Cross-Border Mergers Show Rising Trend as Global Economy Expands
Platt, Gordon, Global Finance
There has been a noticeable pick-up in cross-border mergers and acquisitions in recent months that could signal the beginning of a sustained rise in international takeovers, bankers and analysts say.
In October alone, there were six major M&A transactions in which a company in one country acquired the assets and operations of a company in a different country.
The reasons for these cross-border takeovers vary, but their increasing numbers suggest that conditions are ripe for a wave of such deals as global competitive pressures intensify.
Much of the increased cross-border M&A activity this year has involved companies from the US and Europe, but such deals are also becoming more common in developing countries, which are beginning to liberalize their trade and investment markets.
European companies have dipped into the US market to make acquisitions 239 times in the first nine months of 2004, buying up companies with a total value of $14 billion, according to Thomson Financial Securities Data. In the same period of 2003, European companies announced 213 such deals valued at $8.3 billion.
With the euro rising to record highs against the dollar, European companies have enjoyed a steep increase in their buying power in the US. Thus, it is not surprising, analysts say, that European companies are discovering attractive US acquisition targets.
What is surprising, however, is the even-bigger rise in the number of US companies buying up European companies in the first three quarters of 2004, despite the weaker dollar and the slower-growing economies in Europe compared to the US.
There were 526 US-based company acquisitions of European companies announced between January 1, 2004, and September 30, 2004, according to Thomson Financial. That was up from 472 such deals in the same period of 2003.
The aggregate value of the US-based purchases of European companies in the first nine months of this year was $44.9 billion, almost $11 billion more than in the first three quarters of last year.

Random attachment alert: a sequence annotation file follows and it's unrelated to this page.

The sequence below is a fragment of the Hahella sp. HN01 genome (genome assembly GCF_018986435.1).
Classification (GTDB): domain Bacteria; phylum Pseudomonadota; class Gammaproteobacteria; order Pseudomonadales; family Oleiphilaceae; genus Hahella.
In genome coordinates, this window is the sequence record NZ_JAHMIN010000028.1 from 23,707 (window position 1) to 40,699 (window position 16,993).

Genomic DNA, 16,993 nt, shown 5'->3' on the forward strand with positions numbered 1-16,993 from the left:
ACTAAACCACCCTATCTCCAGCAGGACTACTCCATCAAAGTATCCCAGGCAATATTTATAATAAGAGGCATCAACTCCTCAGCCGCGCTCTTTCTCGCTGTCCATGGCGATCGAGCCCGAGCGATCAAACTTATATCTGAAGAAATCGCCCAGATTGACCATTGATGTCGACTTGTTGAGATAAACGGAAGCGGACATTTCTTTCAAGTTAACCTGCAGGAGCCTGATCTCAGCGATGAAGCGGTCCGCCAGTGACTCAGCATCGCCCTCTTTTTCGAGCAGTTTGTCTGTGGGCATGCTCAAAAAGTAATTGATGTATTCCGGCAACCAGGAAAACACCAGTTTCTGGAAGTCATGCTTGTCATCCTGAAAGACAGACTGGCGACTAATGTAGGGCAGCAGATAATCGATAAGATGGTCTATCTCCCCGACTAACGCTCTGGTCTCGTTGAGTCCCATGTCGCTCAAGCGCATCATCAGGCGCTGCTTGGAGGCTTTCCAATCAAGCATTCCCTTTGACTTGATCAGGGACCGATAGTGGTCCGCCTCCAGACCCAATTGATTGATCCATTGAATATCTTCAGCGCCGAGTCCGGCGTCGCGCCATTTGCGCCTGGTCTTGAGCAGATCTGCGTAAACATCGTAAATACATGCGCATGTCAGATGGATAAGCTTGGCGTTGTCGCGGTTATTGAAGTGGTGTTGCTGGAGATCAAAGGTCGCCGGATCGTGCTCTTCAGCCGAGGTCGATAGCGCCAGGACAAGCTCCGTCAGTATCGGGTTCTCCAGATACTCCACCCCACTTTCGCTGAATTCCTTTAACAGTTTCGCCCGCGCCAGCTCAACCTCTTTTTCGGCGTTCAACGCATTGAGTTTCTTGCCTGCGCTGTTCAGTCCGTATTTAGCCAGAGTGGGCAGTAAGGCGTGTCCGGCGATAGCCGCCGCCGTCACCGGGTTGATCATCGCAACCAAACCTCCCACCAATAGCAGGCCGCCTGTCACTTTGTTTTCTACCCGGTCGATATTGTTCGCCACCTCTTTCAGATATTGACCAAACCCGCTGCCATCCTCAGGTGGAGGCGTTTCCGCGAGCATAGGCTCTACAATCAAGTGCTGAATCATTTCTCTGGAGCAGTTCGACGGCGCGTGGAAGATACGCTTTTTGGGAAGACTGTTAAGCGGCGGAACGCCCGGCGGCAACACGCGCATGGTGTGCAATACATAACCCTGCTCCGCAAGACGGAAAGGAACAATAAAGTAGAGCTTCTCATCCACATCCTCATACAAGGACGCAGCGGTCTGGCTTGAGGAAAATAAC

"The level of cross-border acquisitions doesn't seem to be related at all to the level of various currencies," says Richard Peterson, chief market strategist at Thomson Financial in New York.
The number and value of international transactions doesn't rise or fall depending on whether the dollar is weak or strong, Peterson says.
Companies usually pursue cross-border acquisitions for strategic and competitive reasons. Such transactions often are horizontal M&As between competing firms in the same industry.
In the past 25 years, there have been two major waves of surging cross-border M&A transactions. The first wave was in the late 1980s, and the second big cross-border buying spree was in the latter half of the 1990s. During both of these periods, the global economy experienced relatively high economic growth and there was widespread industrial restructuring, according to the United Nations Conference on Trade and Development.
Cross-border M&A trends closely follow developments in total worldwide M&A activity. The share of cross-border deals has remained remarkably steady at about one-quarter of the total. In the first nine months of 2004, cross-border deals accounted for 26.3% of all M&A deals completed worldwide.
"A pick-up in the global economy is the main reason for this year's rebound in cross-border M&A," says Karl P. Sauvant, director of Unctad's investment division in Geneva.
"Such transactions are playing an increasingly important role 111 the growth of international production," he says.
The value of cross-border M&A has been the key driver of foreign direct investment flows since the late 1980s.
"World FDI flows have seen a dramatic shift toward the services sector-that's where the action is," Sauvant says.
While FDI in the services sector has traditionally been concentrated in trade and finance, there has been dynamic growth since 1990 in such investment in electricity, telecommunications, water services and other business services, he says. …